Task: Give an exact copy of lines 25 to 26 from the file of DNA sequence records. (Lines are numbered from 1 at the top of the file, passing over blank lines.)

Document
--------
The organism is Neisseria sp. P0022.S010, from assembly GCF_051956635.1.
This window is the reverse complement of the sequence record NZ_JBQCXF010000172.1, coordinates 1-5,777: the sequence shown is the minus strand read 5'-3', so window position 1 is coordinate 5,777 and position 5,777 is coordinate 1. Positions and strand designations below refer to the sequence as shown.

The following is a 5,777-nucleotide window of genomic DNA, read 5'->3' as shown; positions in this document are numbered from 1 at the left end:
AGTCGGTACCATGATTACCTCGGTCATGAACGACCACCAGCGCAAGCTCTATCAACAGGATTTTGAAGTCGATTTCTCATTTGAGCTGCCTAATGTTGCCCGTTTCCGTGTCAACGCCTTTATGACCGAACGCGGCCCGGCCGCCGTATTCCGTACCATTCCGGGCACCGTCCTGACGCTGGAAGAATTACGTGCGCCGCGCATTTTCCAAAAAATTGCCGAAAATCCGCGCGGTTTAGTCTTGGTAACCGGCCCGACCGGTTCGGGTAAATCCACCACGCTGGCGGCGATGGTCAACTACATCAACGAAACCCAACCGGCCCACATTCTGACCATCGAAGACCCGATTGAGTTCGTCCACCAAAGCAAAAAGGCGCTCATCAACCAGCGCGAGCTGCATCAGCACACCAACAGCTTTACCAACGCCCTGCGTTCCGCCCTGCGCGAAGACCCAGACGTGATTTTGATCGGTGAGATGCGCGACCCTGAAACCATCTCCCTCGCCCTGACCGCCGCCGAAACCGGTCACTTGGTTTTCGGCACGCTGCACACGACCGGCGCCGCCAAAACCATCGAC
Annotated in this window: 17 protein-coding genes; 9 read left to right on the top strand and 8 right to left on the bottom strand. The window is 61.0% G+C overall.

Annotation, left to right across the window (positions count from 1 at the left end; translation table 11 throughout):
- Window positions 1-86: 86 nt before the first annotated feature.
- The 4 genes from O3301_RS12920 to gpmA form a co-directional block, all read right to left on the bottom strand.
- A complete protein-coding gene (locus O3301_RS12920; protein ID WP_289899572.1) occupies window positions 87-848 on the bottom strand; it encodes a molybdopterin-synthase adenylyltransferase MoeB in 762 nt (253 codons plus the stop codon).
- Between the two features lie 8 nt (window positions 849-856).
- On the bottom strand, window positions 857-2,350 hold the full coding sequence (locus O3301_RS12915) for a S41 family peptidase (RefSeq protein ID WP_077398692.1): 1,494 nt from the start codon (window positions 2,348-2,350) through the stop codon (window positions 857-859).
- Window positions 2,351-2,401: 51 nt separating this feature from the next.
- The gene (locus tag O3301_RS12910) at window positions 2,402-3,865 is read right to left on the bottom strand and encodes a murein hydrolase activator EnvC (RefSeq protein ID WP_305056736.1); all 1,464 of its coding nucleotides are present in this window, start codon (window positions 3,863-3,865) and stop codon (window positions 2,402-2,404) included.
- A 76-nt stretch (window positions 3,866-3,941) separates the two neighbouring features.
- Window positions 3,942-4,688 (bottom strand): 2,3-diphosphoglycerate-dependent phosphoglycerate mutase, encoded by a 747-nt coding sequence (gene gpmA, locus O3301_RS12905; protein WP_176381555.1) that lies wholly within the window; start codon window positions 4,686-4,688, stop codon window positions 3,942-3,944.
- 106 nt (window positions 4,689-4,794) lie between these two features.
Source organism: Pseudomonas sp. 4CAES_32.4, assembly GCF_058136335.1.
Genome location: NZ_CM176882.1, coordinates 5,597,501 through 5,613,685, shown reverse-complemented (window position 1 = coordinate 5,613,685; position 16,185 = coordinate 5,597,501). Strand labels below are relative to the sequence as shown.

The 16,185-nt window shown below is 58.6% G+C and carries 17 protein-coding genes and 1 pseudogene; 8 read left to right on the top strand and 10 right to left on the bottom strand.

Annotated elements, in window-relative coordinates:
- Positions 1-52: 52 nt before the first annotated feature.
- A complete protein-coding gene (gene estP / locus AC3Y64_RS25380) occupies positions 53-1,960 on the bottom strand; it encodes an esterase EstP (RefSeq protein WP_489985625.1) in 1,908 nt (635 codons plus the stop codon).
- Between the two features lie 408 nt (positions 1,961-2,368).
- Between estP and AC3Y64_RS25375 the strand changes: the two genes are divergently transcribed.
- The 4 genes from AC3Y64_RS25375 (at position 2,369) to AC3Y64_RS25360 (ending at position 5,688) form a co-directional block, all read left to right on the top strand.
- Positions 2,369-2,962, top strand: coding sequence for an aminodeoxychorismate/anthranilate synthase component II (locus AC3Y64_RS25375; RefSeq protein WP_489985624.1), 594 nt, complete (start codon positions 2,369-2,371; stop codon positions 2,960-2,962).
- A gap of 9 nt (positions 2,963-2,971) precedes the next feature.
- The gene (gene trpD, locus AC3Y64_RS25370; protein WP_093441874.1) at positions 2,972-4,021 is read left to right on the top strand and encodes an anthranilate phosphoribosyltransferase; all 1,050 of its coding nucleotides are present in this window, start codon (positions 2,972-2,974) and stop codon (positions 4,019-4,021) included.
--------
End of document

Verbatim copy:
- The 4 genes from AC3Y64_RS25375 (at position 2,369) to AC3Y64_RS25360 (ending at position 5,688) form a co-directional block, all read left to right on the top strand.
- Positions 2,369-2,962, top strand: coding sequence for an aminodeoxychorismate/anthranilate synthase component II (locus AC3Y64_RS25375; RefSeq protein WP_489985624.1), 594 nt, complete (start codon positions 2,369-2,371; stop codon positions 2,960-2,962).